Supreme Court represents them, it will give the Court legitimacy. "
the composition of the committee"
How will you handle this situation?
"First of all by expanding the composition of
the Judicial Appointments Committee, so that there will be three ministers
instead of two and three MKs instead of two, because today there are three
judges on committee who typically operate in coordination with two
representatives of the Israel Bar Association, thus controlling a majority on
the committee. We need to create a situation on the committee where five
committee members will not be able to veto judicial appointments."
Why are you against legislation of other Basic Laws
to complete a Constitution?
"In principle, we are against Basic Laws and a
Constitution, because we believe that Israel already has a constitution and it
is the Bible. In one of the meetings of the Knesset Constitution Committee,
which was attended by Justice Barak, I argued with him about the importance of
the Constitution. I asked him: 'If you have a constitution, who will interpret
it?' And he replied, ‘the Supreme Court.’ I told him I thought the constitution
should interpreted by a special court established just for constitutional
review, or another external entity composed of public figures, to which he
replied: ‘If so, then there is no point to a Constitution.’ The meaning of his
words is that once the Constitution is ratified with the Supreme Court as its
interpreter - then there will be nothing to prevent the Supreme Court becoming
the supreme sovereign."
Your party's platform states that "legislation
should be avoided that imposes religious or secular standards, and the status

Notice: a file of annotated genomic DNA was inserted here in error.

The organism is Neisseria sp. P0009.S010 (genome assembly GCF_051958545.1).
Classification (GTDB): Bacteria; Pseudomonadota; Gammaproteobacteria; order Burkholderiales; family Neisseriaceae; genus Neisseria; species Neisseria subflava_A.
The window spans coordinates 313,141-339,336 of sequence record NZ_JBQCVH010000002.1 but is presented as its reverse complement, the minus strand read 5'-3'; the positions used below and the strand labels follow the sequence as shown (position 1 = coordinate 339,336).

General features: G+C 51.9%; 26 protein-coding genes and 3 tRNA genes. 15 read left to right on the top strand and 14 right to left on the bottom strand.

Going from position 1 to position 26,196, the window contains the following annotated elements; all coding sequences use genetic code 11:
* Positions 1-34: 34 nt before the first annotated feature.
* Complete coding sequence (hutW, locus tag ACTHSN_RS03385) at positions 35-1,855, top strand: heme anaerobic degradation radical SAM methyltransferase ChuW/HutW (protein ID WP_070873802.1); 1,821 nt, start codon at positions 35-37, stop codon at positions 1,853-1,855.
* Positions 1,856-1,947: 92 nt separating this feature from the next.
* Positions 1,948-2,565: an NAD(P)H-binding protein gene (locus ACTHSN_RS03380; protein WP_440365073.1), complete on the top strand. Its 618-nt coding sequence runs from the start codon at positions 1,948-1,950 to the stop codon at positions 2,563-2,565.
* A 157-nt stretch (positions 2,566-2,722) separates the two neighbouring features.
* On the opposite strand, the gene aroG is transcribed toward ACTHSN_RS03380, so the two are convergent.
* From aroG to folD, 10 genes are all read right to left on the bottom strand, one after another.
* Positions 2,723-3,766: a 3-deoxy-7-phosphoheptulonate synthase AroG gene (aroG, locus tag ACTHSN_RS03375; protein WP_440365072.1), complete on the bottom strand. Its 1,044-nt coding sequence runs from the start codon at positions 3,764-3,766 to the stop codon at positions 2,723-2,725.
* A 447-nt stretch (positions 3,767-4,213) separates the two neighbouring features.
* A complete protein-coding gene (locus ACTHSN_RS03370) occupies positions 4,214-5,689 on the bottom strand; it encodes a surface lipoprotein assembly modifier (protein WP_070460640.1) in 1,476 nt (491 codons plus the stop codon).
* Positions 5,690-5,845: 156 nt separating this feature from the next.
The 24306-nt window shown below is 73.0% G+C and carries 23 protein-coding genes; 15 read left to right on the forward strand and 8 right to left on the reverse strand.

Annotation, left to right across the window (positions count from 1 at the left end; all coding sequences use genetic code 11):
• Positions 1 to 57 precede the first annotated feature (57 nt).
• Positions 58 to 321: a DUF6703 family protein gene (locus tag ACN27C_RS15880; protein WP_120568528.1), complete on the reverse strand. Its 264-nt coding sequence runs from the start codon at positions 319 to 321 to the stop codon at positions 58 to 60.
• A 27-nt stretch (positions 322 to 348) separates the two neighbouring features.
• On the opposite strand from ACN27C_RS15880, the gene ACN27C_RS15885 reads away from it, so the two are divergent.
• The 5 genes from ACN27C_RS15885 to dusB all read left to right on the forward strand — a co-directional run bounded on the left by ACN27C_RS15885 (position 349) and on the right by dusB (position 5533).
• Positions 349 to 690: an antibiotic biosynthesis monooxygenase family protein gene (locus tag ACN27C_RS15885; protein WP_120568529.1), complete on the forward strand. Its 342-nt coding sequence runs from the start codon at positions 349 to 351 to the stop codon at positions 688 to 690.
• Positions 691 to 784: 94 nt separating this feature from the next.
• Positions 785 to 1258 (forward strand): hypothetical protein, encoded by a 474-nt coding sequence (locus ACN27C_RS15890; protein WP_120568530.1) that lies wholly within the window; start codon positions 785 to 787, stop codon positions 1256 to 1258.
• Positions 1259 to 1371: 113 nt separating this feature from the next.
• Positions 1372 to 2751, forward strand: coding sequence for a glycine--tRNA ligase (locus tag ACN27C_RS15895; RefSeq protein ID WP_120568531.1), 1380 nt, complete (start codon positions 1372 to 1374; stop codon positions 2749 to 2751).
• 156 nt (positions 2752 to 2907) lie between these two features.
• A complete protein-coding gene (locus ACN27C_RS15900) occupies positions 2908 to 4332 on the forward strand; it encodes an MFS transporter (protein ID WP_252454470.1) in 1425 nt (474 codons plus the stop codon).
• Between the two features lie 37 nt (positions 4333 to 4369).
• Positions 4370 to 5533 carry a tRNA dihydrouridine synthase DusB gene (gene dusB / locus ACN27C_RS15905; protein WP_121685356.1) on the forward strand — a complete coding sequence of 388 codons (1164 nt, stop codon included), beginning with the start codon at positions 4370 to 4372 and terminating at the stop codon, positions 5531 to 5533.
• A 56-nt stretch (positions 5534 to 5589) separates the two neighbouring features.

of Jewish law should be upgraded in the country.” What does that mean?
"There's no reason for there to be a conflict
between the legislation in the Knesset and Jewish law. To date, no legislation
passed by the legislature contradicts Jewish law. It is very important that the
Jewish state should incorporate as many concepts as possible from traditional
Jewish law in our modern legal system, because many of the 3,000 year-old laws
have much beauty. I submitted a bill that states that every lacuna in modern legislation
should include precedents found in Jewish law. Jewish law will thereby be
modernized while at the same time enriching our modern law."
Do you support the proposal to split the roles of
the Attorney General into two positions, one Legal Counsel to the government
and the other to head the Public Prosecutor’s Office?
"The issue of separation of the functions of
the Attorney General and the head of public prosecution is a heavy topic that
needs to be changed, but it should be carried out in a serious manner. I intend
to hold in-depth hearings on this issue. The current situation is not good, the
Attorney General is essentially the landlord for all ".
is equal before the law"
How about the phenomenon of corruption in law
enforcement, prosecution, police and among lawyers?
"There is no doubt that it is a very difficult
situation when the heads of government - including a former president, a former
prime minister, a former finance minister and others - are sent to prison or
convicted of serious crimes. Nevertheless, we should view in a positive light
the fact that the state is waging a campaign against corruption in such cases, and
does not flinch from prosecuting even the most senior positions in government. We
must invest in denouncing these kinds of phenomena in our educational system,
even in early childhood education."
Look do you think will be the highlight of your
activity in your current term of office?
"We need to highlight any parliamentary
legislation that first of all, Israel is a Jewish state. When Barak was
president of the Supreme Court, he turned the tables and explained Jewish state
as something amorphous and abstract. Therefore, with any law enacted by the
Knesset we must emphasize that we are a Jewish state, and interpret what the Jewish
moral tradition is in this area of Statecraft. Take for example the Law of
Return. When the state was established the state’s leaders had the wisdom to
enact the Law of Return, as well as family law governing marriage and divorce,
so that we can live here as a Jewish state. We also will need to make changes in
the laws regarding governance and national sovereignty. "
Slomiansky believes he has a chance to promote these
changes: "A leader needs to have ambition, a desire to move forward, and to
know what he wants to accomplish. It’s a bit difficult with a coalition of 61
Knesset members, but I'm optimistic."